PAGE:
Hands on Journeys
By Hands on Journeys
- 7 February 2017
A new concept in travel, Empowerment Tourism
We have seen sustainable, eco and responsible tourism all become buzz words, but Simla Sooboodoo, founder of small group tour operator Hands on Journeys, aims to take that further with her new concept, Empowerment Tourism.
The opportunity for travellers and tourists to take in the most famous attractions in a country whilst combining their visit with supporting a greater good is fast becoming a popular style of travel.
Empowerment Tourism is about taking a community on a journey, showing them what is possible using the skills they already have, those that can be taught, and the opportunities which travellers can provide. At the end of that journey they should be able to support themselves and continue to grow with a sense of pride that is harder to achieve when you are continually being provided external support. Travellers come away knowing first hand their funds, and time, have created new jobs, provided builders to construct toilets or wells and left someone inspired on a new business venture.
Whether it is donating a food cart and teaching Cambodian locals how to sell their tasty snacks to tourists, or helping women set up a jewellery business that expands beyond their current reach, by giving your skills and time freely whilst travelling, you can create the most empowering and impactful results.
Whilst Cambodia might be famed for the historic temple complex of Angkor and a sunrise photo is a necessity of any visit, it is also a country haunted by a tragic past.
Learning first hand about the Pol Pot regime from tour leaders who have lived through it, as well as visiting the S21 prison and killing fields allows travellers a greater insight into the past of this charming land.
The chance to support local communities here, whether by staying in a homestay and understanding the country from the inside out, or by seeing the impact of sanitised toilets, new homes and water filter that a traveller has made possible is one of the most rewarding ways to explore this country.
Crossing a countries border by boat is always exciting, and when travelling from Phnom Penh to Chau Doc you get the chance to see the waterways of these two breathtaking countries meeting. Chau Doc itself is a beautiful mix of green rice fields, small markets and the Mekong river, where many residents live on floating houses and creating job opportunities as well as supporting repairs to keep homes above water is both beautiful and rewarding.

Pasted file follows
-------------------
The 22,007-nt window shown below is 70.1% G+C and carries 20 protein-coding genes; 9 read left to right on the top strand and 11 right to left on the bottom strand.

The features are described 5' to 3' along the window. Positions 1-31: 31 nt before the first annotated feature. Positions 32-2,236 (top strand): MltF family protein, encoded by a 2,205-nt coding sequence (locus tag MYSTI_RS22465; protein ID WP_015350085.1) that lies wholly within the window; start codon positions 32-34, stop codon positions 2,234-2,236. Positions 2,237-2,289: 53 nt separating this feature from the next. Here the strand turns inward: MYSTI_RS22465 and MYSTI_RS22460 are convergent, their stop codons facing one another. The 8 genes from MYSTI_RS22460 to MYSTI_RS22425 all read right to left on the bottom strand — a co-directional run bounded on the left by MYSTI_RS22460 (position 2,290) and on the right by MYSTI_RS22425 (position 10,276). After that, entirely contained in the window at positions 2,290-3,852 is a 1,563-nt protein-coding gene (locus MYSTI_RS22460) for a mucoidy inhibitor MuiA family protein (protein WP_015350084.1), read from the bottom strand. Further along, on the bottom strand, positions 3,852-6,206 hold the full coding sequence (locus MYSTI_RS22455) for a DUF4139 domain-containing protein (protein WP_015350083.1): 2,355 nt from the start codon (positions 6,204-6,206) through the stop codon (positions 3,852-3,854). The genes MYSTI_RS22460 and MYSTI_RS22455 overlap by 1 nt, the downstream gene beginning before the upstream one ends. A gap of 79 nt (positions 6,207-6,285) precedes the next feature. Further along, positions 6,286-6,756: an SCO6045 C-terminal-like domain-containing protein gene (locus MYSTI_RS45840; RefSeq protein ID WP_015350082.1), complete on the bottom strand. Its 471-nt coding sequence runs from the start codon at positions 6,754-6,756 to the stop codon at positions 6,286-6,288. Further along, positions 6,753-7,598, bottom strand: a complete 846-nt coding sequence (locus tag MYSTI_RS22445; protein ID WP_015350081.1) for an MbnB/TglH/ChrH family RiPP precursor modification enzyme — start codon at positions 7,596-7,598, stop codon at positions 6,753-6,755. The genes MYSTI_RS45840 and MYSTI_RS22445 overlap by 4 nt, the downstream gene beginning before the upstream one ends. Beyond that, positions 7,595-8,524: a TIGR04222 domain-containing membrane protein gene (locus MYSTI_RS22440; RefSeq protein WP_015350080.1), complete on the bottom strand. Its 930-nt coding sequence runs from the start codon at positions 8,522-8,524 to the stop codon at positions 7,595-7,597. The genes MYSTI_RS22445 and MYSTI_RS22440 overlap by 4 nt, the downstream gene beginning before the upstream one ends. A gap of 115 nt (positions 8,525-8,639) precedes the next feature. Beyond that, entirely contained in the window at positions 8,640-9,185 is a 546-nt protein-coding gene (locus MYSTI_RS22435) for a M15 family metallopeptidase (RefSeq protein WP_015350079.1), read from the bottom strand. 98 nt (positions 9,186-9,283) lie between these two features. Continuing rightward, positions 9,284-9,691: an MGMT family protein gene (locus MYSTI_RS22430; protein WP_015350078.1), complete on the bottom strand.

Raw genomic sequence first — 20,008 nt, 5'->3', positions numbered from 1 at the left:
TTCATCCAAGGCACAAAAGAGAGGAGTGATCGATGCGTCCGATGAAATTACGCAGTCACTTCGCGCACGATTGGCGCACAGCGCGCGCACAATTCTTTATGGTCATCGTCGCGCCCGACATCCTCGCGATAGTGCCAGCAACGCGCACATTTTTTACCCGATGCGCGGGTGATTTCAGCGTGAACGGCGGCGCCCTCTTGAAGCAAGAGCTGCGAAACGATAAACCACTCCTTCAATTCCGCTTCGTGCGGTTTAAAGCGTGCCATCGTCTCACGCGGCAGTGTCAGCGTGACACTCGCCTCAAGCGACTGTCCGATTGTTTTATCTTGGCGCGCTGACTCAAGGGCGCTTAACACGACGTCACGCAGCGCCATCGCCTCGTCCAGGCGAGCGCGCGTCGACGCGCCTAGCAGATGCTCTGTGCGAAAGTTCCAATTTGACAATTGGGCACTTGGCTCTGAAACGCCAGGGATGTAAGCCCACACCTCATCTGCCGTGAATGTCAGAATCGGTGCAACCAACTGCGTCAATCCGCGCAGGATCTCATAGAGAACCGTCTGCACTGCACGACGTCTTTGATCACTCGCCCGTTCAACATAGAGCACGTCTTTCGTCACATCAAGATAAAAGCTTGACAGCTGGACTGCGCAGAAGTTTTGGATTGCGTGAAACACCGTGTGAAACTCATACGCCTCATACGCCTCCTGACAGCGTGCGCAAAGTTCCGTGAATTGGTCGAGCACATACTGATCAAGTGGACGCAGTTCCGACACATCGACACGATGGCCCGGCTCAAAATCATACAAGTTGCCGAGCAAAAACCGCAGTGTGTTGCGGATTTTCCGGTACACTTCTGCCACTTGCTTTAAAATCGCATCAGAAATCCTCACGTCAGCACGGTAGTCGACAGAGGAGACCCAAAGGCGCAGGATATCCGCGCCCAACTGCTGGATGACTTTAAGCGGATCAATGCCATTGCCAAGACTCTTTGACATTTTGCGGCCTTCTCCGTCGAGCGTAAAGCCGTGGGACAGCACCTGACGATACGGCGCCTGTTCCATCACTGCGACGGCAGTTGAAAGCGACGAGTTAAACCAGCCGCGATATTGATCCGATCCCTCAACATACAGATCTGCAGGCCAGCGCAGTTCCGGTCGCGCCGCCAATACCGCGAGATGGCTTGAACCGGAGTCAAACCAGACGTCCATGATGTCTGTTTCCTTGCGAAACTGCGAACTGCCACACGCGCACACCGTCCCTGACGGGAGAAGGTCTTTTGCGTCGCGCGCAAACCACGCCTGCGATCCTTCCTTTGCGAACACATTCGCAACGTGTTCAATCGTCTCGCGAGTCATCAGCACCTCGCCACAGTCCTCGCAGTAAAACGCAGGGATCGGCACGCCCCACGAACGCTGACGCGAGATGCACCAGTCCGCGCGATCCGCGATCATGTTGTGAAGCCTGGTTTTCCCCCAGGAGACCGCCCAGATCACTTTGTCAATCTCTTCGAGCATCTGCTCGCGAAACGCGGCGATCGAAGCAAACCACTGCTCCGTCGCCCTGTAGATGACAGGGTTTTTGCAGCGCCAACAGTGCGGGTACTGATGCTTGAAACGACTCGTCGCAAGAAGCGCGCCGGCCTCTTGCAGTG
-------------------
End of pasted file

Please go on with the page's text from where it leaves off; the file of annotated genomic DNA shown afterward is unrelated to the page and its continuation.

Ho Chi Minh, formally known as Saigon, is a vast contrast. These buzzy streets are teeming with scooters, stall traders and street food so good you will be back for seconds. It is here you can learn about the past of the country from the war museum or by visiting the Cu Chi Tunnels and seeing first hand what life underground at war was like.
Further north, the UNESCO old town of Hoi An provides a colourful backdrop for wandering between small alleys and mouthwatering cafes. At night, lanterns of all shades light up as candles float down the river to create one of the most visually stunning moments this country has to offer. It is here you can provide support to specialist hospitals who help those affected by the remains of Agent Orange and similar chemical warfare.
India is perhaps the most challenging, yet rewarding destination you can explore – and we take you right to the heart of it.
The Golden Triangle, consisting of Jaipur, Delhi and Agra is one of the most popular options to tour in this country. From the famous Taj Mahal to the the grand Mosques and gardens of Delhi, it is here you can take in some of the most magnificent sites in the country. Jaipur, the pink city, serves up impressive Forts alongside intricate palaces. Each city has such a unique vibe, two weeks here will take you on a visual and emotional journey like no other.
With so many people living below the poverty line and in Slums throughout India, here we focus on empowerment and education. With various school partners to support through supplies and assistant teaching as well as women empowerment projects which create real revenue driving work opportunities, the reward of giving your time here will never be forgotten.
The world is smaller than ever and as more people learn about different cultures, laws and politics from the media the landscape of travel has shifted. Many travellers don’t want to just see the sights now but truly experience them. There has been a shift away from exploring to education, and with this the desire for so many to have a positive impact on the world.
Spread the word, #EmpowermentTourism is here to stay!
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